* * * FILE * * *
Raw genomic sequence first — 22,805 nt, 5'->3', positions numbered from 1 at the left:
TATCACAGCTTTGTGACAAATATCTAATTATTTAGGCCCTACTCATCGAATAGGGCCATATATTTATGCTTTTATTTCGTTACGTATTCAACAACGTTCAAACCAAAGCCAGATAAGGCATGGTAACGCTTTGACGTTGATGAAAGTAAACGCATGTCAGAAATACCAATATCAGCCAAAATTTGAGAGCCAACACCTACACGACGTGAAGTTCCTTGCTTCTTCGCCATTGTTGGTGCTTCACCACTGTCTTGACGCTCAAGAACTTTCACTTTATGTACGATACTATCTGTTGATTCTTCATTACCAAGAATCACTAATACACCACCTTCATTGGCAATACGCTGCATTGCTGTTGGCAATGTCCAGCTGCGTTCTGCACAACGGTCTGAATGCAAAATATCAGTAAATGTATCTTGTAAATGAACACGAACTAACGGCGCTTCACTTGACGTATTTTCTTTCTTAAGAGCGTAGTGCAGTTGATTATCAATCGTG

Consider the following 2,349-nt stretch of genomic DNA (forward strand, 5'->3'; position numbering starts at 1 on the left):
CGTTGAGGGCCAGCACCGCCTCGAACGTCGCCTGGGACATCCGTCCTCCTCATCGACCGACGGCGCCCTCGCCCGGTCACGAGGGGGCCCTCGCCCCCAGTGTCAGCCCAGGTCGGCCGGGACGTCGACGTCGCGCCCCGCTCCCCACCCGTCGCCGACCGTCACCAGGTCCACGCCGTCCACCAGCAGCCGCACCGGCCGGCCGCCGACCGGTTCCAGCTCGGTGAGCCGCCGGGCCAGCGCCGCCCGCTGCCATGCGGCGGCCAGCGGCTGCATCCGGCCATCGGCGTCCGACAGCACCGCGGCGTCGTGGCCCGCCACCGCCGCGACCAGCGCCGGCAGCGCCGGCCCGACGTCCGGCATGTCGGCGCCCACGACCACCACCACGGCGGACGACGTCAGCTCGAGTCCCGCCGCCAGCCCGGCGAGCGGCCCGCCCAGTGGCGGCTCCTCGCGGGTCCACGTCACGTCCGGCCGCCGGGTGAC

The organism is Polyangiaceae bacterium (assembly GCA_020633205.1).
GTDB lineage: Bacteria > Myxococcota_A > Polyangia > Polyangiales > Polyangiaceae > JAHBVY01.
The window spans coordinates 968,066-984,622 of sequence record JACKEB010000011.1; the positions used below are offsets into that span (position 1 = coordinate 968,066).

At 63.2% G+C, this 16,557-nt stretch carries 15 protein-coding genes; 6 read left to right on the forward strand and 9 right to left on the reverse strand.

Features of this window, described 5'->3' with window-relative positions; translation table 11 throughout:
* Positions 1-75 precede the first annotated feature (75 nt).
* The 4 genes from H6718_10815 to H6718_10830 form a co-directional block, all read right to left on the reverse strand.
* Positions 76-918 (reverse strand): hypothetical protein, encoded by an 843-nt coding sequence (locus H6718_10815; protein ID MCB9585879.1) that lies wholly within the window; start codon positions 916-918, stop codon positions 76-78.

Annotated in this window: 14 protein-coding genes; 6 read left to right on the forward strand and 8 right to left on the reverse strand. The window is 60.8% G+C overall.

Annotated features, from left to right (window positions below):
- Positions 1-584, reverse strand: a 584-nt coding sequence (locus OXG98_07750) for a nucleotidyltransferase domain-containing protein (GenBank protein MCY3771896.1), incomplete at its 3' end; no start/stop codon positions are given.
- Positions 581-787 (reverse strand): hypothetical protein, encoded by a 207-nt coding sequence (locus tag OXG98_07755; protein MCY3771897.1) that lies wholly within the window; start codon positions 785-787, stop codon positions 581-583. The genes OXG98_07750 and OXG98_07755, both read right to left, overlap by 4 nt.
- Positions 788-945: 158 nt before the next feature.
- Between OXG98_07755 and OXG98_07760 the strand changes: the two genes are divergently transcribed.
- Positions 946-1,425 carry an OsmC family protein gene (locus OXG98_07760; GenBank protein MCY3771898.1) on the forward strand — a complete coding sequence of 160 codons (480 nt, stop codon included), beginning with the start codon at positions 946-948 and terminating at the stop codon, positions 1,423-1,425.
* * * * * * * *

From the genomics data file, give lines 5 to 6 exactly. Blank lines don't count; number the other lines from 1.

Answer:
The organism is Polyangiaceae bacterium (assembly GCA_020633205.1).
GTDB lineage: Bacteria > Myxococcota_A > Polyangia > Polyangiales > Polyangiaceae > JAHBVY01.